Monaco is literally inside France, completely surrounded on three sides! No matter what you’ve heard, it should definitely be on your list of places to visit in France!
So what’s it all about?
Tell people you’re going to Monaco, and they’ll either turn their noses up and declare the ritzy Principality “vulgar and sterile”, or rave on about the stunning scenery, the glamorous stars, the fact that the hereditary Prince Albert is still single. “Monaco, Fantasy Pales In Comparison” purrs the official tourist office publicity. “A monstrosity” counters the budget traveller’s bible, the Rough Guide. With the highest per capita income in the world, the residents of Monaco enjoy a tax-exempt status, earning it the reputation of a financial outpost — the Hong Kong of the Mediterranean. Sure, it’s a playground for the ultra-rich big boys and girls, but that doesn’t mean the rest of us can’t have a bit of fun, too. People come here for the mild and sunny climate, the world-class food and entertainment, and the undeniable allure of high stakes gambling and Formula 1 racing. Come and make up your own mind. The water is warm, the Champagne chilled, and the view is free…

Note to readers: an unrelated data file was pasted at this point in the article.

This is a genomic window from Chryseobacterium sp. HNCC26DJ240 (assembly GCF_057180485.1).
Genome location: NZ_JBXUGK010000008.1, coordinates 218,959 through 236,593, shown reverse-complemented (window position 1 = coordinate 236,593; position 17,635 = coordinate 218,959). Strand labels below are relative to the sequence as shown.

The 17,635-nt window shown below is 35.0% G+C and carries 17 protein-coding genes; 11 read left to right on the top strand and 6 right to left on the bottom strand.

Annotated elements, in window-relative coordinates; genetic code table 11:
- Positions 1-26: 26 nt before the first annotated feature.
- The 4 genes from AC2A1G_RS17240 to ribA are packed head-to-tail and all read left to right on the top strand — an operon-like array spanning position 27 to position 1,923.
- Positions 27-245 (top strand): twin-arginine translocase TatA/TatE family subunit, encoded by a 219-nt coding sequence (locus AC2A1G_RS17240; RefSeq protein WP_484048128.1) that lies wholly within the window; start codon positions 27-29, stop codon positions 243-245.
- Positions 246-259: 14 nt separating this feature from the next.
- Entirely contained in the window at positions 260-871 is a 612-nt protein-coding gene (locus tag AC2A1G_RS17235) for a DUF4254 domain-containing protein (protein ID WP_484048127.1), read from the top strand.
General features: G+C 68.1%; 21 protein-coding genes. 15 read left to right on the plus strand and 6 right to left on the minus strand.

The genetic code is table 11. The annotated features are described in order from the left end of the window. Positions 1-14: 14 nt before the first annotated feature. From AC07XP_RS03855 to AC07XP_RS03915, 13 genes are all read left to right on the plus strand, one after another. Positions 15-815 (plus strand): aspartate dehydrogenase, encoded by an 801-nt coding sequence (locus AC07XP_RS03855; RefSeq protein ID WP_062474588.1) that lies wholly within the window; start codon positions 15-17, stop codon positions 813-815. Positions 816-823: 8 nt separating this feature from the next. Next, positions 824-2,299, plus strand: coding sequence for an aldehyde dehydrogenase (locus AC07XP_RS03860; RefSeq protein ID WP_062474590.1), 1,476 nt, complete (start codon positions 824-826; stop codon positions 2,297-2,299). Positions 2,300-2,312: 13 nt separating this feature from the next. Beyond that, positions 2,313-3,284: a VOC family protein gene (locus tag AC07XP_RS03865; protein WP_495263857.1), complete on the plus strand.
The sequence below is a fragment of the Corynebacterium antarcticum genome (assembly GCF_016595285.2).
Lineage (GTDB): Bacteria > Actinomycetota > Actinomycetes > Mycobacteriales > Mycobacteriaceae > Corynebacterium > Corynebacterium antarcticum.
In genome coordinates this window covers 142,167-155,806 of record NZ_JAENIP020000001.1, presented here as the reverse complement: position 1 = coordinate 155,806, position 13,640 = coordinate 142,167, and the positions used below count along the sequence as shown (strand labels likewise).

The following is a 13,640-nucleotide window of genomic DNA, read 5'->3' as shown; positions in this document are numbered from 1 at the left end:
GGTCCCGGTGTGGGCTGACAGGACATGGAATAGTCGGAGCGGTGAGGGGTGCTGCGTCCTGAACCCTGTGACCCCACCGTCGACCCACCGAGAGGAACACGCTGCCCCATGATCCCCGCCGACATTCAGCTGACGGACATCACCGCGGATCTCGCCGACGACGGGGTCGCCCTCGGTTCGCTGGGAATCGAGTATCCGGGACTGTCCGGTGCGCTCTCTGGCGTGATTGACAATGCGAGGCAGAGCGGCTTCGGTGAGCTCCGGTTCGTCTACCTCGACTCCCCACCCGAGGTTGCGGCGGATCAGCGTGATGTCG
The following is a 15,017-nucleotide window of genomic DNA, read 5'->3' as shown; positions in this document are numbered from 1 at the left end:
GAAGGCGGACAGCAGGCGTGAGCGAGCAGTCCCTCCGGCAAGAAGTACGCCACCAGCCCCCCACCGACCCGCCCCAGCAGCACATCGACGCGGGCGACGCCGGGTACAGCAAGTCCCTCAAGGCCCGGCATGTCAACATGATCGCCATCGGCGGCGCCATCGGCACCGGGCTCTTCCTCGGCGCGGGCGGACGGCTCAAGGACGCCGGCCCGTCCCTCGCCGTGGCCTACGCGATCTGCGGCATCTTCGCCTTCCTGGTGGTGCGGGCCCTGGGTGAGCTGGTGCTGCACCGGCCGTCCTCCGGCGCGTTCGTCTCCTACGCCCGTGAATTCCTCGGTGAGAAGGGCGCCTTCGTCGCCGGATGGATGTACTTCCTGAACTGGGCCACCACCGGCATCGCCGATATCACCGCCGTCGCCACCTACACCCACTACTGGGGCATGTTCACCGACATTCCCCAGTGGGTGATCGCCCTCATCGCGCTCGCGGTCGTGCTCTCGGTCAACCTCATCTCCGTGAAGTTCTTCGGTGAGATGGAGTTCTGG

What to bring
Dress up, darlings! It’s very hard to overdress in a town where strappy stilettos and designer frocks are de rigueur. Pack your chicest set of shades for discreet ogling and leave the university sweatshirts at home if you want to blend in with the jet set. Tuck a compact camera, a silky headscarf for those windy terraces, and a bus pass into your purse. Not only is the bus très chic in the Principality, but it will also save your feet from those hills, and your francs for the late night taxi fare. This isn’t the sort of place for sensible shoes and rain parkas. And don’t fret if you’ve forgotten anything, it will be a good excuse to shop in some of the world’s top designer boutiques. Not that you need an excuse…
Getting to know Monaco
Most people visiting Monaco for the first time make a beeline for the Casino. And no wonder most of them leave town with a sour look on their face. If you’re Mrs. Ritchie, go ahead and roll right up in a vintage Jaguar to your 2600€/night suite at the Hotel de Paris. For mere mortals, a more stealth approach is needed. Think of Monte-Carlo as the main dish in an eight-course Alain Ducasse feast, and allow the rest of Monaco whet your appetite…